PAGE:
I wish the Church could learn from the counseling world. Although the body of Christ ought to be the place where we can share our deepest struggles and our most embarrassing weaknesses, too often we show up on Sunday with a smile on our face and a report on God’s blessings, with maybe an obscure reference to “personal sin” thrown in for a few seconds.
I say this with all the love in the world for the universal Church. In a lot of ways, it’s doing so much right. I think the Church is excellent at meeting people’s physical and spiritual needs. Where it often fails, however, is addressing people’s emotional needs. It is easy for me to fall back into thinking America’s Christian culture’s rhythms and language are normal. That is, until I talked with a woman who has gone to counseling, and then I pulled her out of the church business meeting so we could keep talking, because it was intoxicating.
In counseling, you lead with your weakness. Whether in individual or group therapy, everyone there knows that everyone else is messed up. You listen to stories thinking about the underlying questions: “What was he feeling that made him do that? Who in her life has hurt her to cause her to put up those walls?” There isn’t blame, just an understanding that life is hard and we all make dumb decisions as we try to protect ourselves.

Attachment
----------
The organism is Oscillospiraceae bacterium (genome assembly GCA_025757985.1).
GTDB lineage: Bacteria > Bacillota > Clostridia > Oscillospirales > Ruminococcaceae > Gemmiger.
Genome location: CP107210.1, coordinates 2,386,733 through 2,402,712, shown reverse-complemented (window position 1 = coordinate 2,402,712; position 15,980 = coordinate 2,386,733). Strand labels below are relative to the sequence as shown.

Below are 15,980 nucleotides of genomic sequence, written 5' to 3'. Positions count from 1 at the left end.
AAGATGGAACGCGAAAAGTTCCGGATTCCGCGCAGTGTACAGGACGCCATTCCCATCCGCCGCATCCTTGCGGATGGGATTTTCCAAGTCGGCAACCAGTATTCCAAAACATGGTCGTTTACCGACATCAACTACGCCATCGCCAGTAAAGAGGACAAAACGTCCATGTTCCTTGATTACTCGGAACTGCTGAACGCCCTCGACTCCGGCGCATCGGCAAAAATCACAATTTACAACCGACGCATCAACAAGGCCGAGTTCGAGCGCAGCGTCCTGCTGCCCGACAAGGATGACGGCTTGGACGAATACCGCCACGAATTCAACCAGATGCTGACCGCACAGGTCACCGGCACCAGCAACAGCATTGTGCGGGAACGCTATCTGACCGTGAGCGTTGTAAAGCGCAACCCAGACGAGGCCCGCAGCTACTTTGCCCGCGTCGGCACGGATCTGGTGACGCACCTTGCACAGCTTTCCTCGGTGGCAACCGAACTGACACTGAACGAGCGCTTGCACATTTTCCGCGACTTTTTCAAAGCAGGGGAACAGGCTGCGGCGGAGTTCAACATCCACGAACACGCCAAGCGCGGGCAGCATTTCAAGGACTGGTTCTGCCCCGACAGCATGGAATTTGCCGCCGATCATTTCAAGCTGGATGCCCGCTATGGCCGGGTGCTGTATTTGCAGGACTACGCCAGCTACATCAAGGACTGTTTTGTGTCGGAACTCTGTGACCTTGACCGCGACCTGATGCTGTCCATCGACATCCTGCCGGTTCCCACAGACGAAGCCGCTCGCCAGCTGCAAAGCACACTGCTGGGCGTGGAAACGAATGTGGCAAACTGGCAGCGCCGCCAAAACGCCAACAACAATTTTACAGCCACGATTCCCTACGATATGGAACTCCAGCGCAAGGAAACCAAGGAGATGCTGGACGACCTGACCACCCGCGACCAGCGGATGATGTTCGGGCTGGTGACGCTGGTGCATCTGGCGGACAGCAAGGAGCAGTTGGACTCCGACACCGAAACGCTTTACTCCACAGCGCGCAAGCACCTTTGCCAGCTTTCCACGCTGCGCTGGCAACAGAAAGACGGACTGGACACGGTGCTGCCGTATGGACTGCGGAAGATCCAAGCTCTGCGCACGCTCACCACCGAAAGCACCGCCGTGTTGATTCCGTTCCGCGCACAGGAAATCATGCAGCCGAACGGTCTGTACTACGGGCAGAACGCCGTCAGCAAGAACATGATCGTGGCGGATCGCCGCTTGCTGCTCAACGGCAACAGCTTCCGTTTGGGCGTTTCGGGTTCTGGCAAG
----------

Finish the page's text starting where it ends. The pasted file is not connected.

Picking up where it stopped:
In church, you lead with your strength. I fell into this trap so quickly. I want to speak well, have the right answers, be just transparent enough to impress people with my transparency. I want to shove aside my jealousy, my doubt, my loneliness. I didn’t realize that I didn’t feel safe broaching these topics until I talked with the aforementioned woman. Within five minutes of our conversation, I immediately knew I could share my pain and frustrations with her. I knew she wouldn’t judge me. I knew she wouldn’t fix me. I knew she would listen, understand, and share something of herself in return.
As we were winding up our conversation, she said, “You’re very highly spoken of here, and I….I never knew if I could talk to you.”
I HATE THIS. I’ve spent a huge amount of my life trying very hard to be the “good girl” who everyone respects and looks up to. And I am very often validated for doing so by other people who try very hard to be “good.” But my perfectionism alienates me from others, and I know that, but still. I want people to think I’m perfect.
My hope is that the Church will slowly grow into a place where people can lead with their weakness and know that they will find acceptance for doing so. Jesus saw people’s sins, he saw their fear, he saw their history, and he loved them. He ate with them, drank with them, and talked with them. Very rarely did he confront them. Why? Because he knew that people sin out of hurt and fear. And he knew that when love replaces that hurt and fear, the sins fall away. That is why God loves us, loves us, loves us, and asks us to love him back. When our life is based in love, we don’t have to pretend or hide.
As God loves us, so should we love others.
So often I do not trust the love of others, but I want to. I want to risk vulnerability in order to experience a love that transforms. With one beautiful conversation, I got to taste that kind of love, and it was good. I want to experience it again, and offer it to others.